Why is it important to understand if the taxpayer will be deemed as a Spanish Tax Resident or not?
Spanish Tax Residents must pay taxes on their worldwide income. Employment income and property income (rental income and sole ownership income) will be taxed at a progressive rate which can go up to a 48%, depending on the autonomous community. Progressive means that, the higher the income, the higher the tax rate will be. Savings income (interest, dividends, and capital gains, among others) will be taxed at a progressive rate that goes from 19% to 23%.
On the other hand, Spanish Non-Tax Resident are taxed only on its Spanish Sourced income at a flat tax rate (24% or 19% depending on the country of tax residency). This would apply to employment income from work performed in Spain, rental income from properties in Spain, interests from Spanish Bank accounts, dividends from shares in Spanish companies, and capital gains from Spanish assets, among others. Expenses could be deductible in this situation, depending on the country of tax residency.
It is obvious that, depending on the income of the taxpayer, becoming a Spanish Tax Resident could be very prejudicial.
The legal framework and the lack of express replies by the AEAT in this regard, forces us to understand that, both above scenarios, would make such taxpayers to be considered as Spanish Tax Residents, independently of how exceptional and uncontrollable the situation resulting from the confinement by the Covid-19.
However, as tax lawyers in LEXIDY LAW BOUTIQUE, in the defense of the better interests of our clients, the first thing to analyze would be whether he maintains the status of resident in the country where he was tax resident, in which case we should apply, if it exists, the Double Taxation Convention between Spain and that other State.
The OECD model convention, which serves as the basis for most double taxation treaties, establishes the following criteria for determining residence in the event of a conflict between two countries:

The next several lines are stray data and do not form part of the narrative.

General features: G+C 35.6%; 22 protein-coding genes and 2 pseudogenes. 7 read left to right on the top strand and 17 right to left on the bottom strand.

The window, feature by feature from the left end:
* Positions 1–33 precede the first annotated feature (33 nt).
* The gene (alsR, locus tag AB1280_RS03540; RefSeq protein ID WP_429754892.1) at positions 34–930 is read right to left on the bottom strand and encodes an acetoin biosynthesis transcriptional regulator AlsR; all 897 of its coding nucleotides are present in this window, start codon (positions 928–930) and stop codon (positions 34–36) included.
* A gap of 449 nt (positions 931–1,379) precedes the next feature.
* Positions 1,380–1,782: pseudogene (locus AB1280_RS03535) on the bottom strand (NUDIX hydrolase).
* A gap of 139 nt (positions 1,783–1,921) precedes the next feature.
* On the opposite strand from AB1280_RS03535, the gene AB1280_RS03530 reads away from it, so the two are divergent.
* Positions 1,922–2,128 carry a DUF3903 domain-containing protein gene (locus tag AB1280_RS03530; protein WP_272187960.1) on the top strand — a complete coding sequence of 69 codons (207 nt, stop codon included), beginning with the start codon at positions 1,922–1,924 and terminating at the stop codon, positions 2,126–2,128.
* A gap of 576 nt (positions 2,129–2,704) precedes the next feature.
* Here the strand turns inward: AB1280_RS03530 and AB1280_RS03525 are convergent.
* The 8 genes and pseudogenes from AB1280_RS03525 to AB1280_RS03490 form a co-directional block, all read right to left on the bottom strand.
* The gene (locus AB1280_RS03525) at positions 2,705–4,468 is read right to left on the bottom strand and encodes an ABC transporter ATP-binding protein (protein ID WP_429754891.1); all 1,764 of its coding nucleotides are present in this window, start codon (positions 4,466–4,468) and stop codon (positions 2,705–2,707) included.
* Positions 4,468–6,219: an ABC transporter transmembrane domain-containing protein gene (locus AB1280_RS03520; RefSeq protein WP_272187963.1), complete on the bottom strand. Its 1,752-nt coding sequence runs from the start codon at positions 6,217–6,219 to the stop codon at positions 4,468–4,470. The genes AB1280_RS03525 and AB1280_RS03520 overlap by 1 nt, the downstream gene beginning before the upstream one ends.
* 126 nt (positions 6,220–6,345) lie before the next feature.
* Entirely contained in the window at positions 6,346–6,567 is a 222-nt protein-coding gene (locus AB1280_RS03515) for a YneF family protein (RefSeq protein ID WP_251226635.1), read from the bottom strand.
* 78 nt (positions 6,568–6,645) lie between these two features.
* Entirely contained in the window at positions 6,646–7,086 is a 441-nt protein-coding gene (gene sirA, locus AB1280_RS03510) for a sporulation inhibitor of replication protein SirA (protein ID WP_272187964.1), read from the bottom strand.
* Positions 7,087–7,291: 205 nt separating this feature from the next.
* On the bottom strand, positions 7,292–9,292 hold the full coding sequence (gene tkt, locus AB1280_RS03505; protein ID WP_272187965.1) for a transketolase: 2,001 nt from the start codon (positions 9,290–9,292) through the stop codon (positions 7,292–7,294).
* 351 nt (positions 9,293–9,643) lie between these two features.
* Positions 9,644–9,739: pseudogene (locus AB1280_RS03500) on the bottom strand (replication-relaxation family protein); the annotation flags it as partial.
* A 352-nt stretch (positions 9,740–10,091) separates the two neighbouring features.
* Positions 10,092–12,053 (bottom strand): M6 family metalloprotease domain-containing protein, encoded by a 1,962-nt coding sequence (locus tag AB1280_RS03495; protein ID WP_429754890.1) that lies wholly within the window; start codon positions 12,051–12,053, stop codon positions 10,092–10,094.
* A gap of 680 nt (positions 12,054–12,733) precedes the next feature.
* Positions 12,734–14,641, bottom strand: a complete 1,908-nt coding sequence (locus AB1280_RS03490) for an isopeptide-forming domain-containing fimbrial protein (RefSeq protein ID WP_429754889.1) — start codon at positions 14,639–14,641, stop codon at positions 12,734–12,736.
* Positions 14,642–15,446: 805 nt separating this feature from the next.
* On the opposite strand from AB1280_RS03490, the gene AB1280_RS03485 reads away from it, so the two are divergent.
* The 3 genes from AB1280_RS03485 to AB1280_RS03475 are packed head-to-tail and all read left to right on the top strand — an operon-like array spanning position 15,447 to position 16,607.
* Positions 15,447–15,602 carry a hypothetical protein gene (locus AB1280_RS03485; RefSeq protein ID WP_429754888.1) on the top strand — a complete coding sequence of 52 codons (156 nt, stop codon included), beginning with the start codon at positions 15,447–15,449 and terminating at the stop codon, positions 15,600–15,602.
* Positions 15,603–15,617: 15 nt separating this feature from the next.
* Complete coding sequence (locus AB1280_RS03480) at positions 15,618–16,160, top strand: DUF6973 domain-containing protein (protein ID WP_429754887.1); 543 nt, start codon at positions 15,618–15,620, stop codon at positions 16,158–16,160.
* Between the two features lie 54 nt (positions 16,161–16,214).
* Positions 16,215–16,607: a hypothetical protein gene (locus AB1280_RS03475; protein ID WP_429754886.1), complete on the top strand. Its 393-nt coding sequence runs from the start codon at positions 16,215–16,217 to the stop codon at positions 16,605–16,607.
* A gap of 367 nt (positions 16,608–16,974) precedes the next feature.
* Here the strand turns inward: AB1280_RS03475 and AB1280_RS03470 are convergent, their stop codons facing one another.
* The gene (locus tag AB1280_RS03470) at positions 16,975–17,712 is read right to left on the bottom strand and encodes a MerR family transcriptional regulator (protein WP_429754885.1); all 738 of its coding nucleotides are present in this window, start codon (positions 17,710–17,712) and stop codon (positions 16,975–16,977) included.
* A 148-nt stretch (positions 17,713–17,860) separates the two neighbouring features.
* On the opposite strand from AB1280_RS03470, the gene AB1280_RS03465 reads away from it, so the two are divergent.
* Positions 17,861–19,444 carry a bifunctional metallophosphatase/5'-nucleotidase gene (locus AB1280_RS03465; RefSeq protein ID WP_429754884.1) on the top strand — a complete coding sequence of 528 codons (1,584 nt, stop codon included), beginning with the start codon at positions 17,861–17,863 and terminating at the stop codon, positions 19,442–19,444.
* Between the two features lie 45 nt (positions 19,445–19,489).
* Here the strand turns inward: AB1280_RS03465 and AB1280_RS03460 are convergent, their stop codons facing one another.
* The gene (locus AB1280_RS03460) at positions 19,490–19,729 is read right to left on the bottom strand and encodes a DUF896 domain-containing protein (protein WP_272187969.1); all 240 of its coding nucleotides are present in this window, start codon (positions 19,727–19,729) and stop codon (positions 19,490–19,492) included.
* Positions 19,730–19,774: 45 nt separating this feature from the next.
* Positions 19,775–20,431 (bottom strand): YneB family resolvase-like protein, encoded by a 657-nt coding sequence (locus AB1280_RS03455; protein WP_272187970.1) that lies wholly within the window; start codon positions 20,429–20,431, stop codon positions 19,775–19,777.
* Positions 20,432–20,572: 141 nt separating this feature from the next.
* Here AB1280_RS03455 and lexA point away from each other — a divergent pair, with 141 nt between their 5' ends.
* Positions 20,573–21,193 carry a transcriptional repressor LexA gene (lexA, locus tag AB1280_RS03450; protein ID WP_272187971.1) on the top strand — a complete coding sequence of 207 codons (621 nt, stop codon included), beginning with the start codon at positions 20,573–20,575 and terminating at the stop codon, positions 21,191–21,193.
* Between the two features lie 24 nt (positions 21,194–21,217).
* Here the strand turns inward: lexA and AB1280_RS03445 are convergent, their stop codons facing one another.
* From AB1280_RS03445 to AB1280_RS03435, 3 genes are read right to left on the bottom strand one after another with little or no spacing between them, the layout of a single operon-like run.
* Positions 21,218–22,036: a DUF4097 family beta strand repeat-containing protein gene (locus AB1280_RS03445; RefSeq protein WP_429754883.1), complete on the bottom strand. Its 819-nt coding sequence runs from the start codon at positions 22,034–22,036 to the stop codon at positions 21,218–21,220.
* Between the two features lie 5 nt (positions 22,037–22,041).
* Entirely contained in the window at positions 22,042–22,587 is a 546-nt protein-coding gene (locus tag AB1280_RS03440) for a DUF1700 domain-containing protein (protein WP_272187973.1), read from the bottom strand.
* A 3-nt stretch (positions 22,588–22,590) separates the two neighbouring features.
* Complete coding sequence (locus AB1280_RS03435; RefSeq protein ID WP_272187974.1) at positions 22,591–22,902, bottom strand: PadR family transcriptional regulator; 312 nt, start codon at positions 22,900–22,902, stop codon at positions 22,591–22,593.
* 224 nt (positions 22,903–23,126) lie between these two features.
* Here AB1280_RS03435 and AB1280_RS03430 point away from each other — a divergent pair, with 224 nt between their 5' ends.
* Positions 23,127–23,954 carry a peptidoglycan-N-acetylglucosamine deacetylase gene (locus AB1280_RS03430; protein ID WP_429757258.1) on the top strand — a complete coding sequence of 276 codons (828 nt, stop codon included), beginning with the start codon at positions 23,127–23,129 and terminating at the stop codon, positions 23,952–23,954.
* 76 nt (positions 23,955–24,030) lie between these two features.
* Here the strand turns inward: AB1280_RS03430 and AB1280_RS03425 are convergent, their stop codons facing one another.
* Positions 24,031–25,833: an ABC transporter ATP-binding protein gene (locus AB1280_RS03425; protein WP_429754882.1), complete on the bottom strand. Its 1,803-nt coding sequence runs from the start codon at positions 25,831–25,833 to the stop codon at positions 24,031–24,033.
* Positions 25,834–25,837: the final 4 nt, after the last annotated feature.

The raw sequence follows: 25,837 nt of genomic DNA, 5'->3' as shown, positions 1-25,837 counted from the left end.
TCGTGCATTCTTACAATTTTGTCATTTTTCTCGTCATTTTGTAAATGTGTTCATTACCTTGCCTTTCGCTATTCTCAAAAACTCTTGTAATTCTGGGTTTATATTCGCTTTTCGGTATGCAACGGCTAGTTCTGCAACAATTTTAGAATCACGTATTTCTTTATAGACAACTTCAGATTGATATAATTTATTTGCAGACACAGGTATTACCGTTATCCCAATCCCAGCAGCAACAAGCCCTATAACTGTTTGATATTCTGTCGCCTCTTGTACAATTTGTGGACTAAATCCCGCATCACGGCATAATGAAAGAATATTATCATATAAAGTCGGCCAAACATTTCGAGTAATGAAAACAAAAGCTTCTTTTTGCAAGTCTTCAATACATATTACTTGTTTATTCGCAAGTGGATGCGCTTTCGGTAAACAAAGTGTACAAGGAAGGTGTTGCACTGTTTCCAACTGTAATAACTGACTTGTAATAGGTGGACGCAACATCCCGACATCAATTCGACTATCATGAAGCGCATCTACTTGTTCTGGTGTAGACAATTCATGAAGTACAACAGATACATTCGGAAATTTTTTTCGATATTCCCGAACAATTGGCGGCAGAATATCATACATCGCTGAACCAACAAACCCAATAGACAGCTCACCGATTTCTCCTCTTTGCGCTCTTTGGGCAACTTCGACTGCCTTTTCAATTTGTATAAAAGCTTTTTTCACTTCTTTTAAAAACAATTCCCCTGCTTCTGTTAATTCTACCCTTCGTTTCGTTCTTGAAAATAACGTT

- The country where the taxpayer has permanent residence at his disposal.
- If he has in both, which in our examples would be likely, the State of residence would be the one where the resident taxpayer has the closest economic and personal relationships, which is known as the center of vital interests.
- If the above criteria is difficult to be accredited, it would be considered a resident of the State where it habitually lives.
- Finally, if it cannot be determined, the State of residence would be the State of which the taxpayer is a national.
Obviously, every different scenario would require an independent and individualized analysis. The corresponding tax advisor would have to check the center of vital interests, and the above referred criteria. Spanish Tax Authorities, during a Tax Inspection, would try to compute as Spanish Tax Residence days as many as possible, leaving the taxpayer in a situation of clear helplessness because it is an extraordinary circumstance and with limitation to the movement of citizens.
Luckily, the OECD published a note on 3 April last analyzing this situation:
It analyses the implications that the COVID-19 may have on the consideration of permanent establishments, cross-border workers, the place of effective management of companies and the tax residence of individuals.
With regard to the residence of individuals, the OECD understands that, for the purposes of applying the Double Taxation Convention between two countries, if the cause for determining that a taxpayer is resident in a country is the days of residence caused by the COVID, said taxpayer cannot be a tax resident of that country.
Some have already interpreted the OECD to mean that such days should not be counted for tax residence purposes.
However, the literal wording of the OECD note does not imply this, but rather it urges the OECD governments to take measures to clarify this point and, in any event, it understands that it is not necessary to take into account days of residence, but rather that what is appropriate is to analyze the duration, regularity of stays and routines of the taxpayer’s life over a longer period, taking into account the exceptional circumstances of the current situation.
Unfortunately, up to date, the only countries that have taken measures in this regard have been the United Kingdom, Ireland, and Australia, protecting their current tax residents’ interests and protecting permanent establishments on the effective management.
As can be seen from the analysis of these measures, the States are clearly protectionist of the residence of taxpayers that the country already had before the health crisis and the confinement, and what they certainly do is provide legal certainty to their tax residents.
Unfortunately, Spain has not decided yet to issue a note informing on this matter, therefore, in LEXIDY LAW BOUTIQUE we will do our best protecting your interests, and provide you with as much calm when you question yourself if COVID-19 does make you a Spanish Tax Resident.
We are international lawyers experts in the subjection to taxes in Spain. At Lexidy Law Boutique, our experts will be glad to assist you in al your Spanish Tax regarding needs.